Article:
Leviticus and 2 Corinthians have been, admittedly, difficult to find thematic connections. And here, I’m probably making a bit of a stretch. But it is important to see that Paul views his place in this as a part of the ongoing story of what God is doing to reconcile the world back to God. Leviticus is concerned with the forgiveness and reconciliation of the Israelites. Paul here, with the Gospel in His heart and mind, knows himself to be an Ambassador of Christ and a minister of reconciliation. His heart is to see the world come to Christ.
This is the work that he boasts in, this is the work of his life, to bring all people to God.
We are the ambassadors of Christ, we are a part of this new creation, we are a part of those who minister, just like Aaron and Moses, drawing people closer to God.
Help others come closer to Jesus today!
Day 52 – February 21, 2021
Scriptures: Leviticus 6-7, 2 Corinthians 9
God is careful in His plans to meet the needs of the Levites. The priests will be cared for in God’s economy. Something is set aside for them. There are rules to it, lots of rules! And as always, its pretty easy to miss a lot of what is being communicated. But what is clear throughout it is that God is caring for the priests of Israel, as they care for the people of God.
And this finds a lot of commonality with Paul’s words of encouragement for the Corinthian church. He celebrates their generosity, and he is grateful for it.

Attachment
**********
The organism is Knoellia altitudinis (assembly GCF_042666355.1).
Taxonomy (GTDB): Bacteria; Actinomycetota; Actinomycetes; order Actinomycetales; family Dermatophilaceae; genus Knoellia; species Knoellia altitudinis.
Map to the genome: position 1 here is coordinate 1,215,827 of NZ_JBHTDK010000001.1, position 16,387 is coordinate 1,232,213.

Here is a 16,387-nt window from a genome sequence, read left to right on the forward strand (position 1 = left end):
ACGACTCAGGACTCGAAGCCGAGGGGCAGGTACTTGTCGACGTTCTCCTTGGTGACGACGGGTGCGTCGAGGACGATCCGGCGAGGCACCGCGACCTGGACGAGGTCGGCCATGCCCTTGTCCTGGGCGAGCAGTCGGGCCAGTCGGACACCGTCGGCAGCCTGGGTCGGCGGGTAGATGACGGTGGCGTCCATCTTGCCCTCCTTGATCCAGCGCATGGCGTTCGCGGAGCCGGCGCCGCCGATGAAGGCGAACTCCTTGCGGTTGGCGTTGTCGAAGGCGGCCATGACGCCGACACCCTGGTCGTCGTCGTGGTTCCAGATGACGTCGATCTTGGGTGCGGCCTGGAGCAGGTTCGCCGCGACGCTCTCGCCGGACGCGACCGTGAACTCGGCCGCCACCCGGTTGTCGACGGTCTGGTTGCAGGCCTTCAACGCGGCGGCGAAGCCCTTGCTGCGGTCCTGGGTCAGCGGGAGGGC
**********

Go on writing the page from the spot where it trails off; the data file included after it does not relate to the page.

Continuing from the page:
He reminds all of us that those who sow sparingly, reap sparingly. Those who sow much, have a great harvest.
As we think about giving and caring for others, let us sow much love and harvest richly!
Day 51 – February 20, 2021
Scriptures: Leviticus 4-5, 2 Corinthians 8
Giving our best
Today’s a good day to encourage one another to give our very best. Paul commends the Macedonians for their incredible gift of generosity, despite their poverty. In today’s reading from the book of Leviticus we read of the demands of atonement sacrifices.
My brief but important connection is to the spirit of the giver. Accommodations are made for the well off and those are or poor. Accommodations to give and trust int the Lord are made in Leviticus. And we see the important connection to how Paul viewed the gift of grace. He saw their generous hearts and celebrates it.
We are encouraged to give God our very best, no matter what we have. Our best is a cheerful and generous heart.
Be a blessing today, live with grace!
Jordan Ickes, Minister of Etna Green Church of Christ.